Great news for cyclists from the City of South Pasadena: it was awarded more than $400,000 in Bicycle Transportation Account (BTA) Grant funds to implement its Bicycle Master Plan (BMP). The grant was awarded to fund two high-profile projects from the city’s BMP: the Mission Street Green Sharrow Lane Project and the South Pasadena Bicycle Parking Project.
Here’s the rest of the press release from South Pasadena:
The Mission Street Green Sharrow Lane project is an enhanced class III bicycle facility that will be installed in the center of the right travel lane in both directions on Mission Street from Grand Avenue to Fair Oaks. In addition, bike boxes will be installed at certain intersections as a safety and mobility enhancement for cyclists.
The City’s Bicycle Parking project consists of installing 70 new bike racks, 10 bicycle lockers and 3 bicycle shelters at various locations throughout the City. Locations will include business areas/places of employment, transit stops, government buildings, parks and activity centers. Bike parking is an essential component to support bicycling as a viable mode of transportation. Just as cars need parking, bicycles also need a location to park safely and securely.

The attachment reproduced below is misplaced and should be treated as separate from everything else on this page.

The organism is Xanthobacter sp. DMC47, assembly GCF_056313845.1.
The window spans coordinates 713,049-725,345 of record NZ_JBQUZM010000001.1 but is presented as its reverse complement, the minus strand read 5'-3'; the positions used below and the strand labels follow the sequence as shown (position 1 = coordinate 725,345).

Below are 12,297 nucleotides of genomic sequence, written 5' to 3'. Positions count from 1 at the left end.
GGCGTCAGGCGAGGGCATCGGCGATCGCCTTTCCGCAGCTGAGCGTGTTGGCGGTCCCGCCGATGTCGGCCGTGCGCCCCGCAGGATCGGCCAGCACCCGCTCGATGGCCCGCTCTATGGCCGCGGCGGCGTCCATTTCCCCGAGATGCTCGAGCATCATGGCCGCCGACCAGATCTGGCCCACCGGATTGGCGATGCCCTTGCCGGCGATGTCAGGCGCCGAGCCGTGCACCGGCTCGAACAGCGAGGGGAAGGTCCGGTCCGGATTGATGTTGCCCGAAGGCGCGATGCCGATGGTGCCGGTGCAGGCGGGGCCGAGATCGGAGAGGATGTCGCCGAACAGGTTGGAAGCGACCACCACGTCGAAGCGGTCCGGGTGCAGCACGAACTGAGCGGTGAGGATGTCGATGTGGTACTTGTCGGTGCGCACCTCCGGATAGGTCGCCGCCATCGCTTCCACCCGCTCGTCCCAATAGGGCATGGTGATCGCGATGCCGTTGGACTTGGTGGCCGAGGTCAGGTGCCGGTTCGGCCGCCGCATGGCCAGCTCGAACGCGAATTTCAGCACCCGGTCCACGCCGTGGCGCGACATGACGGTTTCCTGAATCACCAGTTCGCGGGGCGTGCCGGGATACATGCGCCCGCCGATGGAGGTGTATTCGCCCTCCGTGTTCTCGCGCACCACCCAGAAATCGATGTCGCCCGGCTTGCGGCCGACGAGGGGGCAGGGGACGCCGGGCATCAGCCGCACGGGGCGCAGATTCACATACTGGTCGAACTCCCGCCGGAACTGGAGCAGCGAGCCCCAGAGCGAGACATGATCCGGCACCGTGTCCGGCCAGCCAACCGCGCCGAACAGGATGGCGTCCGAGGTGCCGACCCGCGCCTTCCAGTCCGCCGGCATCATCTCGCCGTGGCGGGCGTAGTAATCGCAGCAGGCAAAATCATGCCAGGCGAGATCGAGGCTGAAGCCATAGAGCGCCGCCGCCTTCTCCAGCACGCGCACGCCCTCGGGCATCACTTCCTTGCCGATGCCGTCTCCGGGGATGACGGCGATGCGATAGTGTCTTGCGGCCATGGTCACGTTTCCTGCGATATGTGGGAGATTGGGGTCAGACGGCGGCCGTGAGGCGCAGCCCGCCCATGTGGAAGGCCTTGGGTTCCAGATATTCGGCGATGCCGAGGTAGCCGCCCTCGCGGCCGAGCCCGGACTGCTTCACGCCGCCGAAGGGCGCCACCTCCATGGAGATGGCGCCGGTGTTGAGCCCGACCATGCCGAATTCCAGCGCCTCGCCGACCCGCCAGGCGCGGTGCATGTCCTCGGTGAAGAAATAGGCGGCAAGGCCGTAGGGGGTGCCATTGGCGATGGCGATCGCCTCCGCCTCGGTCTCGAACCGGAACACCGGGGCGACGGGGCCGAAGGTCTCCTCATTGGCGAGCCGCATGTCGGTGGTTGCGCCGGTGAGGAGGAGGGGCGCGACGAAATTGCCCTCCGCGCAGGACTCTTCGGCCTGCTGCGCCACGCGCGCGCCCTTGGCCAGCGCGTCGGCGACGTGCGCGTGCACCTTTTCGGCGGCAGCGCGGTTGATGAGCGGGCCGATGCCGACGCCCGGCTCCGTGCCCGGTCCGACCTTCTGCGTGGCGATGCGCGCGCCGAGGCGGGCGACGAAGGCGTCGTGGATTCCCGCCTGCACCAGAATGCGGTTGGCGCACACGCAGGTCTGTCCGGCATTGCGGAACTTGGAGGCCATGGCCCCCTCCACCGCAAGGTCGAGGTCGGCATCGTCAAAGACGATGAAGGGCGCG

“These grant-funded projects will promote healthy, environmentally-friendly mobility options supporting the City’s goal of multi-modalism while maintaining the City’s small-town character. A transportation system that incorporates bicycling can lead to a reduction in vehicle miles traveled, traffic congestion and related auto emissions, while providing healthy lifestyle choices and improved economic vitality,” stated Mayor Schneider.
To find out more information about both projects and the City’s BMP, visit the City’s website. The BMP is also available at the City Clerk’s Office located at 1414 Mission Street and at the South Pasadena Public Library, 1100 Oxley Street.
While I am happy that South Pasadena is encouraging bicycling, and implementing projects from their bike plan, I am not terribly excited about the fancy sharrows. I also agree with Steve’s comment; green paint should not be used on shared and dedicted bike facilities. That’s $400,000 in BTA funds that is not being spent on an actual bike lane or cycletrack that creates dedicated space for cyclists.
I love the bike boxes and the green paint within the lane with the sharrows. It’s awesome and brings REAL legitimacy to that lane as a shared bicycle facility because there’s more than an occasional icon.
I do wonder, though, if we see a proliferation of green lanes and green sharrow lanes, how confusing it might get for drivers. Drivers who are used to the South Pasadena shared lane may see the Spring Street land and automatically assume it’s the same. Obviously, there are white lines on the side of the bike-only lane, but if a giant green stripe (which is certainly the most visible part) is shared in some places and bike-only in others, we may be in for actual (rather than just claimed) misunderstandings.